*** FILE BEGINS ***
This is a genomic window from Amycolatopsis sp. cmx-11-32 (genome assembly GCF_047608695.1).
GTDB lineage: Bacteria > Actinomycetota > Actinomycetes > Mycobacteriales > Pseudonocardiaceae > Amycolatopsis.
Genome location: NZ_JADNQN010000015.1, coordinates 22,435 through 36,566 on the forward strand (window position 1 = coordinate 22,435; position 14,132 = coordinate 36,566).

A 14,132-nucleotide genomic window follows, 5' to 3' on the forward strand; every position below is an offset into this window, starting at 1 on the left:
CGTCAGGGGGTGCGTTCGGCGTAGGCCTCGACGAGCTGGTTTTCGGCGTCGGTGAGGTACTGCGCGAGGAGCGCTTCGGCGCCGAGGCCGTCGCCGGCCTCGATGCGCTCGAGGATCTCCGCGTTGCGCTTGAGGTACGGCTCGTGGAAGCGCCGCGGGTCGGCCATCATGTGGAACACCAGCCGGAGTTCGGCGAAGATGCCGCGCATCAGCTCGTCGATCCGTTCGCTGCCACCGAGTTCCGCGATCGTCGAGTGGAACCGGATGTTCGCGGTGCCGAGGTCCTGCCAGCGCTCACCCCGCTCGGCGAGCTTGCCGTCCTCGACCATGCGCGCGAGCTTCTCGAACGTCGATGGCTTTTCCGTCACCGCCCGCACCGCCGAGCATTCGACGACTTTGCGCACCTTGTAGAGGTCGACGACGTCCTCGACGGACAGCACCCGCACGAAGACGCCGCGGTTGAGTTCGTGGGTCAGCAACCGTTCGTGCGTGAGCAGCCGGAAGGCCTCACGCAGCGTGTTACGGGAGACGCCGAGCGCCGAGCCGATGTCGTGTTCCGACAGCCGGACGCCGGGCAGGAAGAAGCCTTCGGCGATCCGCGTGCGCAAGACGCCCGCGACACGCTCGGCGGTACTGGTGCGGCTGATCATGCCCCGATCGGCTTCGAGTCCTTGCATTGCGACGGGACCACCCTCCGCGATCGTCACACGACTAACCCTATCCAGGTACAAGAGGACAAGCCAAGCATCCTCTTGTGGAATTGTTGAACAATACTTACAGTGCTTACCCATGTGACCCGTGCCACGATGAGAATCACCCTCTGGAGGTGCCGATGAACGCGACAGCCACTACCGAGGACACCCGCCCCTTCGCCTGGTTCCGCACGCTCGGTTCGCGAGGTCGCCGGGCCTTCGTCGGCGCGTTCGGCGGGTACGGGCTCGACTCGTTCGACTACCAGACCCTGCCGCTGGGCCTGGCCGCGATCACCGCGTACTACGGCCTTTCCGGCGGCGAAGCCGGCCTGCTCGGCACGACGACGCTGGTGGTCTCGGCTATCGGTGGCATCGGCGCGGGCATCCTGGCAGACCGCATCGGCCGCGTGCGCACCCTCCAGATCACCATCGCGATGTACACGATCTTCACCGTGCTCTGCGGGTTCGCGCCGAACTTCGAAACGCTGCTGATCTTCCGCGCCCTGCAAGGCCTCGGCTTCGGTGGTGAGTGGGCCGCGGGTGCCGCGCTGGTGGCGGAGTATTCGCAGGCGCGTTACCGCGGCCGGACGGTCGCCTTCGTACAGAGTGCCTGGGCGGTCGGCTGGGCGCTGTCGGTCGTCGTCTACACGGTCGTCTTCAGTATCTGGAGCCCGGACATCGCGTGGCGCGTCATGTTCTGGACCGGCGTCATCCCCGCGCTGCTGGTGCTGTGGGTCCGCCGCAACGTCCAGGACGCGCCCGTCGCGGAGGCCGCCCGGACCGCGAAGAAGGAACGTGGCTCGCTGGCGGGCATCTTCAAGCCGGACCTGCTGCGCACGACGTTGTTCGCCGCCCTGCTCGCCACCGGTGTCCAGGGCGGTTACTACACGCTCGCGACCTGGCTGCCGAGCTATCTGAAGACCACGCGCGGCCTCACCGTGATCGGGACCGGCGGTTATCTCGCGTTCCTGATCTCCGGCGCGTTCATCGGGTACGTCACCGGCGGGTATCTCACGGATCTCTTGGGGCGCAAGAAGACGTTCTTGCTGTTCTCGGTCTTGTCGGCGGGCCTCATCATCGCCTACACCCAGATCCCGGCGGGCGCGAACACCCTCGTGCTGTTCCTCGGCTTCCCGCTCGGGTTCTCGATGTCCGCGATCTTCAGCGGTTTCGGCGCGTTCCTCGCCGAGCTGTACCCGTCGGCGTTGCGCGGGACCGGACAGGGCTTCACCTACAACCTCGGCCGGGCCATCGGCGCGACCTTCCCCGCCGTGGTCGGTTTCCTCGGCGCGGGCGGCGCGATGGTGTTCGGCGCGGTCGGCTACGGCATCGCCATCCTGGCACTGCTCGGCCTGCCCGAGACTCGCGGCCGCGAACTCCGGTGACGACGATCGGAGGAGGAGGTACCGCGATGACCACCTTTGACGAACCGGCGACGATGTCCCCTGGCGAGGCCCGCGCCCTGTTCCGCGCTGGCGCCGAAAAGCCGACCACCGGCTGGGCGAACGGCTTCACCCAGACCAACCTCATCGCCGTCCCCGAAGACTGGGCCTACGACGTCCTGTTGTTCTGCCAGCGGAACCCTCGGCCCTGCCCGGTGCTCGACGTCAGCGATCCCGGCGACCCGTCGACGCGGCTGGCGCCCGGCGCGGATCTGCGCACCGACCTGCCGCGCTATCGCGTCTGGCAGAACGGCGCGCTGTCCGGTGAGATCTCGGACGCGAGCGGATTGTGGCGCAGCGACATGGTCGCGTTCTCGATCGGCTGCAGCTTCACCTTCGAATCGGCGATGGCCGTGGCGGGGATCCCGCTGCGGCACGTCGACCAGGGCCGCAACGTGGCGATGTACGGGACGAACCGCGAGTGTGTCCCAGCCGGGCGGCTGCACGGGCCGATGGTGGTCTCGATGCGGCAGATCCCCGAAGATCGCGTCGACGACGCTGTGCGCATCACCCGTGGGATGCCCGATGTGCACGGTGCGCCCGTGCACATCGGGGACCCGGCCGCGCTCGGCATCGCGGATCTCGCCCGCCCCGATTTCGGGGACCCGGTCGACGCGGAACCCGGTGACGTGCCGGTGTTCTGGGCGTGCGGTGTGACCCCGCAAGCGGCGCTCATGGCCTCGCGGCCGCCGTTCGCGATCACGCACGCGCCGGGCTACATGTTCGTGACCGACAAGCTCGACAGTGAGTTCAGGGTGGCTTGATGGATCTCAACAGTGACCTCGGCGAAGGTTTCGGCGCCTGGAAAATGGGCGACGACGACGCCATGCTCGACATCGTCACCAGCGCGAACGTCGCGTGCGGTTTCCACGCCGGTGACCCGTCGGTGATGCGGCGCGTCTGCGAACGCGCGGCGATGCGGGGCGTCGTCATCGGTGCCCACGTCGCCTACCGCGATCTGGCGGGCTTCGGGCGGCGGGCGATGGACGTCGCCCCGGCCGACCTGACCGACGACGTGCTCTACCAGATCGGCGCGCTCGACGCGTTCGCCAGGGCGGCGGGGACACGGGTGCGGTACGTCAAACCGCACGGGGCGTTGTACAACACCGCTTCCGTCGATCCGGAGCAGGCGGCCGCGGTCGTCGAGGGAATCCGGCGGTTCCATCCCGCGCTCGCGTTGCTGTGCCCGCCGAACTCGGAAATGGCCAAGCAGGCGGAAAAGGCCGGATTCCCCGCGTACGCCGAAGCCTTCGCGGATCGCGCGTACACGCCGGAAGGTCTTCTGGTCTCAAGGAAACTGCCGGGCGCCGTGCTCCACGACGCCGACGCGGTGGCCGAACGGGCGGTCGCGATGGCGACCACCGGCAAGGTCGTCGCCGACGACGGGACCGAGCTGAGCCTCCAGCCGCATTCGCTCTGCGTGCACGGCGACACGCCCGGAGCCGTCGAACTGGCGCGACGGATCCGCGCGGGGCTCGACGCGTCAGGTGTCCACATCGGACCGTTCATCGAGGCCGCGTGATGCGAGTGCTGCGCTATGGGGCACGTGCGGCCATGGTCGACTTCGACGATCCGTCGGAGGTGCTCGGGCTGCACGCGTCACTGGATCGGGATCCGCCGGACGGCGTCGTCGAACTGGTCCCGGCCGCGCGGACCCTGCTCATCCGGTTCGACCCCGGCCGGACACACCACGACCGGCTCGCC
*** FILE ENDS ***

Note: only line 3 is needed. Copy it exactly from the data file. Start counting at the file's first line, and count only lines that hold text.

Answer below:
Genome location: NZ_JADNQN010000015.1, coordinates 22,435 through 36,566 on the forward strand (window position 1 = coordinate 22,435; position 14,132 = coordinate 36,566).